In a perfect world, a homeowner would wholeheartedly believe that when they entrusted their personal home and investment to someone, that the property and its contents would be treated with respect and care.
Since our world is far from perfect, many apartment complexes and homeowners face thousands of dollars in repairs and cleaning expenses when a tenant has left a big mess and caused damage to walls, appliances, floors and windows.
Thankfully, there are many respectful people that genuinely care and return rental property back to the homeowner in a good and clean condition. During their tenancy, they paid their rent on time, every month.
Leaks, plugged drains, broken items and other issues were reported to the homeowner as soon as they were noticed. When it was time for the tenant to move out, they gave proper written notice and left the home cleaner than they found it.
Snow was promptly removed and the lawn was kept clean and was regularly mowed. These types of people are referred to as Good Tenants.
The evil twin to the Good Tenant is the Bad Tenant. Bad Tenants come in all shapes, sizes, economic backgrounds, ethnicities and education levels. One thing is certain – Bad Tenant will cost you a lot of time and stress and may even cost you a lot of money.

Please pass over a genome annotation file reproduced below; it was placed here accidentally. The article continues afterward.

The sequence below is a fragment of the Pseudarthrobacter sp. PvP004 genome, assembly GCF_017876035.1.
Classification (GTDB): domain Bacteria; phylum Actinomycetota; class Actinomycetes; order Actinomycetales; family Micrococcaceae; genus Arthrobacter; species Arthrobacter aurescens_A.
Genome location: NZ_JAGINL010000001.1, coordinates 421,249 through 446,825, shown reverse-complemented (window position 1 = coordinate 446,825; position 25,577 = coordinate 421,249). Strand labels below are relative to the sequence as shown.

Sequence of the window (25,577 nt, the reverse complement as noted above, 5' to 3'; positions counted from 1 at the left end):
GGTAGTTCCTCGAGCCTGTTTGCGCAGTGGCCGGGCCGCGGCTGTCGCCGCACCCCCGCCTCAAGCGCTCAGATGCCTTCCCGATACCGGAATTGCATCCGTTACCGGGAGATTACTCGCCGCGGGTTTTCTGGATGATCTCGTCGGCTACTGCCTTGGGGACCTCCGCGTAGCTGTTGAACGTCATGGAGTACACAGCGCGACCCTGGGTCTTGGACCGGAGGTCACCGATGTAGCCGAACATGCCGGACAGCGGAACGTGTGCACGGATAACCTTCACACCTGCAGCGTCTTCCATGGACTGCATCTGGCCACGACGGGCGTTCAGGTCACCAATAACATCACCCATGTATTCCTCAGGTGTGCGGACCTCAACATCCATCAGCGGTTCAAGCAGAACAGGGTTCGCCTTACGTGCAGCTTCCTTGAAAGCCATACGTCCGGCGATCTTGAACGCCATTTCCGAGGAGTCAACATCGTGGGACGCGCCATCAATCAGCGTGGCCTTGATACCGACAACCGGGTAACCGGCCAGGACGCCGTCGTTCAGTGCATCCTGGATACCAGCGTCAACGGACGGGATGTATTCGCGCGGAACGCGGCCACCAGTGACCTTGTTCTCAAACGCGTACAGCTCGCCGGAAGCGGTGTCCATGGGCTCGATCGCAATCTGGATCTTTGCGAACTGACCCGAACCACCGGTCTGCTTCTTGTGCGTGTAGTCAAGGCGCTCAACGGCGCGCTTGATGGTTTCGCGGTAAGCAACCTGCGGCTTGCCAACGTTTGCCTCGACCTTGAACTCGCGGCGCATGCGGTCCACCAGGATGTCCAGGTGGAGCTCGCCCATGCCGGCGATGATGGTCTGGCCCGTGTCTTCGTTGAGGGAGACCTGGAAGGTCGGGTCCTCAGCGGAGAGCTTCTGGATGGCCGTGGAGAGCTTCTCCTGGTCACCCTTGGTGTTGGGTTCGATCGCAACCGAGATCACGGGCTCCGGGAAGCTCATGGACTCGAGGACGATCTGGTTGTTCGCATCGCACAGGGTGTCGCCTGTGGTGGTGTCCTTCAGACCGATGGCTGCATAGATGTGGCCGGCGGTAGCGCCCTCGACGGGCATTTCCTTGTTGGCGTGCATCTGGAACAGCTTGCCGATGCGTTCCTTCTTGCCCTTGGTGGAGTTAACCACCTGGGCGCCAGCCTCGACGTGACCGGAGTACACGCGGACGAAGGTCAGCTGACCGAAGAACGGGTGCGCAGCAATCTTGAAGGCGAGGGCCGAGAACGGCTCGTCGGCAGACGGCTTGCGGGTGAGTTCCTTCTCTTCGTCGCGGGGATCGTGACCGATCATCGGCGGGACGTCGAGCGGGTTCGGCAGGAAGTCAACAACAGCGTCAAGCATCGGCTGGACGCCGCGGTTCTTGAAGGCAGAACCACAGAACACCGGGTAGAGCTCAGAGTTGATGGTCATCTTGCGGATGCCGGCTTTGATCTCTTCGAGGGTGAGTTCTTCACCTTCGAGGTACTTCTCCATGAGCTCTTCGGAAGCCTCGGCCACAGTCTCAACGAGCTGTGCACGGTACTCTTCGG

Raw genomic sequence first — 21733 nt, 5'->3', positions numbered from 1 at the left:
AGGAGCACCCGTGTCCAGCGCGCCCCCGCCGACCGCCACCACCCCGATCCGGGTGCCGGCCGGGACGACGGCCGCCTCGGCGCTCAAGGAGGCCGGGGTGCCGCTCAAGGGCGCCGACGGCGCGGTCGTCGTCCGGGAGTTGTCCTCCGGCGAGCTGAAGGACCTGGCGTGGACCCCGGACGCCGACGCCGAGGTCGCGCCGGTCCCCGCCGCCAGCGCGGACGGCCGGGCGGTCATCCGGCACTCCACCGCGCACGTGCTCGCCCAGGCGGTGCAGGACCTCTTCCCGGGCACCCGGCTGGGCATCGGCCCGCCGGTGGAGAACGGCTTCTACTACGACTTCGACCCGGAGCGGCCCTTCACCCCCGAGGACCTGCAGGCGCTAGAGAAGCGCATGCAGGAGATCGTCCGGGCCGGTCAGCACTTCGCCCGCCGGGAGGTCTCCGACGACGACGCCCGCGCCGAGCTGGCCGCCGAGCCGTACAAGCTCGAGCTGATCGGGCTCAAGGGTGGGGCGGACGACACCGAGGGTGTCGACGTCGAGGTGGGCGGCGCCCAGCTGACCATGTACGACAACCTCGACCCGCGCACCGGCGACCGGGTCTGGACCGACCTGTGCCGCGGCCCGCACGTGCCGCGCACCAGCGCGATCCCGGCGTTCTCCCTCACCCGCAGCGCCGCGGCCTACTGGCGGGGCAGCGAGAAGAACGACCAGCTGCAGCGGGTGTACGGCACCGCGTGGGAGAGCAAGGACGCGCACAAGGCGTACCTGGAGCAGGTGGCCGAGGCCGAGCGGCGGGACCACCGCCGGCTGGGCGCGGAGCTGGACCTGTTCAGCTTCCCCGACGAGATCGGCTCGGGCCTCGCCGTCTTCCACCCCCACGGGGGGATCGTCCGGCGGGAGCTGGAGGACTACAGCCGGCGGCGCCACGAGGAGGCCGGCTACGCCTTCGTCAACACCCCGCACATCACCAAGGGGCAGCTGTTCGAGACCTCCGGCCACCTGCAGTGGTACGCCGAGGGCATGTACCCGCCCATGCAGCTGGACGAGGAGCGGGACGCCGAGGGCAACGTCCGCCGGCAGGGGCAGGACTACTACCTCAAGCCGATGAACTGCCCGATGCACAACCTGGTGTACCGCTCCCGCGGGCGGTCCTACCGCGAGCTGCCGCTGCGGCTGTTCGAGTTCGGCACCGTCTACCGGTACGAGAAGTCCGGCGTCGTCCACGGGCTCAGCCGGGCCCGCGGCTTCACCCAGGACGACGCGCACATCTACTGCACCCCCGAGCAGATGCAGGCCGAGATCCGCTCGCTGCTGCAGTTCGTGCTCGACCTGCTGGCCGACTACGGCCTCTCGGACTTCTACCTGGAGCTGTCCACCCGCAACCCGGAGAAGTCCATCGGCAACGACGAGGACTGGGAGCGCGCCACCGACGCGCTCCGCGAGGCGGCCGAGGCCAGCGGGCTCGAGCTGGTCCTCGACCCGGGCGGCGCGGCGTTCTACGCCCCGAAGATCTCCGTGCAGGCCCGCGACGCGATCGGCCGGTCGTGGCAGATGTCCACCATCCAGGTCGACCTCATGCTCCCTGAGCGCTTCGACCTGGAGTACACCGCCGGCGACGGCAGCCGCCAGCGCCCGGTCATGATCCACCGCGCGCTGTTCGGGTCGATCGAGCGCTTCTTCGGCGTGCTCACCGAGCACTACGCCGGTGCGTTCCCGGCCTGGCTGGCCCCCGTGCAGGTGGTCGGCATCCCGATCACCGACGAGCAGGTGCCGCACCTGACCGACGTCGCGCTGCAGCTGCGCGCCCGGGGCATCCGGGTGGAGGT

How to spot a Bad Tenant
A Bad Tenant is almost always late on rent and has a new excuse every time. They don’t particularly care about housekeeping – who needs to see the counters or floors anyway?
A Bad Tenant will not report any leaks or issues until it becomes a big problem; then they will blame the reconstruction inconvenience on the homeowner for not knowing there was a leak or problem to fix in the first place.
A Bad Tenant will move out without proper notice and will most likely leave the home or apartment in a huge mess, leaving behind all the junk and garbage they couldn’t or wouldn’t haul out themselves.
Many times, this results in pest control problems, such as fruit flies, because food is left inside the home in garbage bags or the fridge is full of meat or vegetables and the power has been cut off.
How do you avoid a Bad Tenant?
The simple answer to that is – you can’t. Every tenant is different so every tenant is a gamble. Some Bad Tenants come with all the right references, they have a good job, they have excellent credit and first month’s rent and the security deposits are paid in full. Some Bad Tenants know the system and can charm you with their promises and fake references.
The only way to avoid letting a Bad Tenant carry out their evil plan of destruction and abandonment is to inspect the home regularly. Friend, family, co-worker or arch-enemy – they are all the same. You might think that your long-lost niece from Vancouver or your high school best friend can be trusted with your house, but you are wrong.
My number one piece of advice to anyone that wants to rent out their property is – inspect, inspect, inspect! Your revenue property is your responsibility. Be diligent about protecting your investment. It could literally mean the difference between fast rental turnover and shelling out thousands of dollars in cleaning and repairs.
I am not a licensed Property Manager, but I have managed over 1,400 units in 10 years as a Resident Manager.
The subject matter and its contents are based on my professional experience and are my personal opinion.